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Dr. Goodword
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Postby Dr. Goodword » Thu Jan 04, 2018 10:07 pm

• jubilate •

Pronunciation: jub-ê-layt • Hear it!

Part of Speech: Verb, intransitive

Meaning: To rejoice, to exult, to exhibit joy at the highest.

Notes: Today we are ignoring the noun Jubilate, always capitalized. The 100th Psalm is sometimes called "The Jubilate", as is the third Sunday after Easter. It is also possible to use this verb as a noun, uncapitalized, to refer to an outburst of joy, an instance of jubilation. A poem or song may be a jubilate of spring or a perfect snow. Such a work would be jubilatory and the writer would no doubt be jubilant in writing it. A season of jubilation, a jubilant celebration is a jubilee.
In Play: We jubilate most often over good fortune: "Harvey Wallbanger jubilated over his promotion a bit too much in the pub last night and missed work today." (However, I hear that the raise that came with Harvey's promotion was nothing to jubilate over.) Of course, small jubilations are also possible: "We plan to jubilate at home with friends this New Year's eve."

Word History: Today's Good Word may be traced back almost to its original conception. It originated with a Proto-Indo-European word that had to be very close to yu-dhe-los "one who makes yu". Yu is an onomatopoeic rendition of the sound our ancient ancestors made when they jubilated. It was combined with dhe- "do, make", which went on to become Russian delat' "do, make", English do, and Latin facere "to do, make", among others. The compound word yu-dhe-los went on to become Latin jubilare "to shout with joy". We can find the descendant of this word in Spanish jubilarse "to retire," certainly a cause for jubilation. In the Germanic languages it took a quirky turn to become English yowl and Modern German jodeln "to yodel". (May we all jubilate and be thankful that Monroe Thomas Clewis reminded us of today's Good Word.)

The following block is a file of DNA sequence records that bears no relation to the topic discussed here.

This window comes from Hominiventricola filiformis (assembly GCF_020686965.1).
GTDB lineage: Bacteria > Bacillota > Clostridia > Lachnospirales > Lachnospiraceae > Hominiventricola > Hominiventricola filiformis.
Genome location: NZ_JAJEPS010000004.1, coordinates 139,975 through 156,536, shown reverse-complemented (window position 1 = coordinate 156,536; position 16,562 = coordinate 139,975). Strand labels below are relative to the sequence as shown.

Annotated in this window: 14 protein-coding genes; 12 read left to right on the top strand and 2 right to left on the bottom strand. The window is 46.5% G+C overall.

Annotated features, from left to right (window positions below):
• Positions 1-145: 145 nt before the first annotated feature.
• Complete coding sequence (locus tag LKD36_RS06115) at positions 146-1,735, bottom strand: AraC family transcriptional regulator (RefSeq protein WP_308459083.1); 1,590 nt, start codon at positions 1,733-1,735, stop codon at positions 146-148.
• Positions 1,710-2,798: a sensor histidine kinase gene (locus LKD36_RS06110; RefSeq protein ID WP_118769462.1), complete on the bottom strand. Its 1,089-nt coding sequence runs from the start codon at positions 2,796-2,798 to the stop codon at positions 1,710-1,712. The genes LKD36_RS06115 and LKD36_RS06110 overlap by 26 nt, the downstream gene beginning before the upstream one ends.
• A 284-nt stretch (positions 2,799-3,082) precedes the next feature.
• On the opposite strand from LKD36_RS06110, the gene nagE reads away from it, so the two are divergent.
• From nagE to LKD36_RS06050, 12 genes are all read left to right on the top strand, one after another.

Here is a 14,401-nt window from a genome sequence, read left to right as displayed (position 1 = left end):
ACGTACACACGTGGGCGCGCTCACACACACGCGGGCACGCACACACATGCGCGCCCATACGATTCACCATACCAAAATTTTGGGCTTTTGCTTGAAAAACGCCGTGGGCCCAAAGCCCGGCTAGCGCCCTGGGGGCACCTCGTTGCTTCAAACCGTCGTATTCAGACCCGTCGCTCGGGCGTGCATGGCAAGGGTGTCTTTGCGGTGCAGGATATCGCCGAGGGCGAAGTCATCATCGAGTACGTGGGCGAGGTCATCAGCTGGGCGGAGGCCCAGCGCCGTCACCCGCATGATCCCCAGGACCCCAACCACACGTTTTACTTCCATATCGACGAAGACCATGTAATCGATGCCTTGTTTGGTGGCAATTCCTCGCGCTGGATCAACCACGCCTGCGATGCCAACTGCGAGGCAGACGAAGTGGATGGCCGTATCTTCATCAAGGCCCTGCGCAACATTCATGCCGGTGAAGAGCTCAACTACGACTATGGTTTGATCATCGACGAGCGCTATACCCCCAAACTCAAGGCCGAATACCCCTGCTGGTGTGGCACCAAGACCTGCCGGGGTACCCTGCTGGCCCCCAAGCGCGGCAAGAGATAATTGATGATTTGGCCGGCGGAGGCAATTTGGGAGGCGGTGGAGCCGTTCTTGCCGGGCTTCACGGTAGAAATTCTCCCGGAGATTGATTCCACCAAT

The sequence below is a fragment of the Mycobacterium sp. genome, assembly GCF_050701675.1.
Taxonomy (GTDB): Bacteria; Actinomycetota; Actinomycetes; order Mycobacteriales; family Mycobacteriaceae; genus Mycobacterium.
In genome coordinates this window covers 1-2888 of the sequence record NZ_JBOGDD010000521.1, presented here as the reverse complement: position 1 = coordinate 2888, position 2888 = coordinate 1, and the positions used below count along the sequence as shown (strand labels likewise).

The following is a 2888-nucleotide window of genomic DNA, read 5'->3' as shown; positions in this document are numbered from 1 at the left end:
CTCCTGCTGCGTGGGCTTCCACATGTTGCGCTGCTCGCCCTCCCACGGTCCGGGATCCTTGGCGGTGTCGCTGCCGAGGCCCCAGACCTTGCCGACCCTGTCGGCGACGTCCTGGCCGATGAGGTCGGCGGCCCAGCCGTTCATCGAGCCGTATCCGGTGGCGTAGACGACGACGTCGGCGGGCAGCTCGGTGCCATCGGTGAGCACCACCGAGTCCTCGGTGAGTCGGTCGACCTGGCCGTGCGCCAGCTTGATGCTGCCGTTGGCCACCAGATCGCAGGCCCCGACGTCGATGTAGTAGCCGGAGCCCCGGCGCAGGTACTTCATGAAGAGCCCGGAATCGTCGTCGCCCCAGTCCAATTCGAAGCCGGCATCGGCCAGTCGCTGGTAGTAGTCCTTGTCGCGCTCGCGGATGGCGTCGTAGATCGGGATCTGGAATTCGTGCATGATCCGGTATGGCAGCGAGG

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George Kovac
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Re: Jubilate

Postby George Kovac » Fri Jan 05, 2018 12:14 pm

Words ending in –ate can be nouns, verbs or adjectives: indicate, vertebrate, intricate, excoriate, ornate, inebriate, celibate. “Jubilate” is both a noun and (a delightful but unexpected) verb.

Here is an example of a man who had occasion to jubilate, and the importance of carefully distinguishing between similar words ending in -ate.

Many years ago, a poor but clever boy left his village and joined a remote monastery. Despite his promise, the young monk was assigned the same task as all the other monks. He was told to take the manuscript prepared by the next most senior monk and copy it out, just as all monks had done since the monastery was established hundreds of years earlier. Disappointed, the young monk nevertheless embraced the job and produced the most accurate and beautiful copies. One day the young monk approached the abbot and asked permission to copy from the original manuscript. The abbot explained that, ever since the founding of the monastery, the original had been locked in a vault for safekeeping. But the abbot reluctantly agreed, just this once, to allow the precocious monk to copy from the original.

Four months later, the young monk returned to the abbot with his new copy in hand, and smiled from ear to ear. “I have great news Abbot! The actual word is ‘celebrate.’”
“The messy layers of human experience get pulled together, and sometimes ordered, by words.” Colum McCann “But Always Meeting Ourselves” New York Times, June 15, 2009

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